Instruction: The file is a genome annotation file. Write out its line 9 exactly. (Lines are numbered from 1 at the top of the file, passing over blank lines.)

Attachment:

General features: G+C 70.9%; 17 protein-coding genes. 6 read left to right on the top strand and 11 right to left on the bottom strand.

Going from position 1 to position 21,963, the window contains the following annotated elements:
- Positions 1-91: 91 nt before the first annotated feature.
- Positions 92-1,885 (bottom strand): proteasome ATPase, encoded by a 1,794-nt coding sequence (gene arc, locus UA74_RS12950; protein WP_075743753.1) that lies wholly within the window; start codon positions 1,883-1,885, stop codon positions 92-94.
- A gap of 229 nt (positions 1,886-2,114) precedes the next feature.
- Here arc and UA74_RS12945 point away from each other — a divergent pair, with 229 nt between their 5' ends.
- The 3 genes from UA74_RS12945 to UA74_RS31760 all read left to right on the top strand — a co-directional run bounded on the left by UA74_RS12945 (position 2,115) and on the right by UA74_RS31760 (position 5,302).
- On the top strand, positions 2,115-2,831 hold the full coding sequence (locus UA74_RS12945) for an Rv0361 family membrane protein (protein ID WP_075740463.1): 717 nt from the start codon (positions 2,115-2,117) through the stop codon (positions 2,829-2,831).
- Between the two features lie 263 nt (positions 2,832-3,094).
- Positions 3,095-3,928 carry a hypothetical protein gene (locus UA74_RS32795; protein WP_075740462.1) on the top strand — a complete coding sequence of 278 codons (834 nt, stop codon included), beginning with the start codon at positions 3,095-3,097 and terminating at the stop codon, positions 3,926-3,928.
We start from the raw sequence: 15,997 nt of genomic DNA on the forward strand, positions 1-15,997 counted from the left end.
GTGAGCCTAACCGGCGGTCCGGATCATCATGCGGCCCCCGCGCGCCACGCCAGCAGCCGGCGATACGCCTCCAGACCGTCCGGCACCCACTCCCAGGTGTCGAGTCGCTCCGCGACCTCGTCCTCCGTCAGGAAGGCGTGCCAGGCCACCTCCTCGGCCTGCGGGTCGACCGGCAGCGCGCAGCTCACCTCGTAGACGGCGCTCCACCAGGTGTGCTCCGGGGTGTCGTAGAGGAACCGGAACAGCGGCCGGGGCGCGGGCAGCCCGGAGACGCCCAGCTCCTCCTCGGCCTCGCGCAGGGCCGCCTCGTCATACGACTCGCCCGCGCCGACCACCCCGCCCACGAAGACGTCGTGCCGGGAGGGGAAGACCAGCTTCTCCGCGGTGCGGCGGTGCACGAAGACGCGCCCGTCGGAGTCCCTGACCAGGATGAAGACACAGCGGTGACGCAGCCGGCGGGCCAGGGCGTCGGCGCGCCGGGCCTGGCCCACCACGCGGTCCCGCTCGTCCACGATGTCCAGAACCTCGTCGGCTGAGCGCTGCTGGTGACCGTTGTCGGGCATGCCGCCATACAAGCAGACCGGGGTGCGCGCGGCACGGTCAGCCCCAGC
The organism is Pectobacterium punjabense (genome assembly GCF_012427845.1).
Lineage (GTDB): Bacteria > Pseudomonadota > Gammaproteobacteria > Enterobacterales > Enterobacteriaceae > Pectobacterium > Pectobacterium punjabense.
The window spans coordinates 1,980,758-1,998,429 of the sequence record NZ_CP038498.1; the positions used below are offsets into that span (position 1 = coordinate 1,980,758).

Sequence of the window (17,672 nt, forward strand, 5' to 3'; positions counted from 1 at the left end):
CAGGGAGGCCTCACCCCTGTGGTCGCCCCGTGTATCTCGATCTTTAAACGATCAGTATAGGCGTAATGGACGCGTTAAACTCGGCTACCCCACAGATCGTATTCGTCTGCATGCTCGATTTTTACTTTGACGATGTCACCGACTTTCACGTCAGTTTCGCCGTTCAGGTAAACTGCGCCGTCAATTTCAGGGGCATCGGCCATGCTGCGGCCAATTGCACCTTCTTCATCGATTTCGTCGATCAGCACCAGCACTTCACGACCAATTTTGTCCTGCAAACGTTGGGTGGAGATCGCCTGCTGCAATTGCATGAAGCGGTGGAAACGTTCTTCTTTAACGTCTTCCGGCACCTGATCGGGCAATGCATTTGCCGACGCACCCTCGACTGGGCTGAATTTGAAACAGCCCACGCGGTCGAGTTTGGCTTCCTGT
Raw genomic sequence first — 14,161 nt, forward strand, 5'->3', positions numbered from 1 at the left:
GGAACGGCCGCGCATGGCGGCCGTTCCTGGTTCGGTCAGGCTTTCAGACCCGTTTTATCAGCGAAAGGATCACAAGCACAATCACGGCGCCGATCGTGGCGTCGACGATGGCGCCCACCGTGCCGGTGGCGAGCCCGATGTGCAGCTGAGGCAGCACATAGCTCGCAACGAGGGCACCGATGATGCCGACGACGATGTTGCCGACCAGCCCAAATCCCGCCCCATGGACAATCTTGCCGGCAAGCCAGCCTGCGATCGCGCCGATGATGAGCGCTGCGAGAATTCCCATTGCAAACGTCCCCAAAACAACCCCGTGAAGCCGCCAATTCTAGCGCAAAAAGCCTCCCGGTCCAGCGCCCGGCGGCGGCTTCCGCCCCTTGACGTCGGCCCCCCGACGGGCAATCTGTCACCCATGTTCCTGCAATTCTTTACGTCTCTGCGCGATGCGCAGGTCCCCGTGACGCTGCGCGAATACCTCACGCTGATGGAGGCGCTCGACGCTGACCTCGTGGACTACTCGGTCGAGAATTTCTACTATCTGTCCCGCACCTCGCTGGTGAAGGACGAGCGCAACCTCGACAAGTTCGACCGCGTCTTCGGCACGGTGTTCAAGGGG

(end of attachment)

- Between the two features lie 263 nt (positions 2,832-3,094).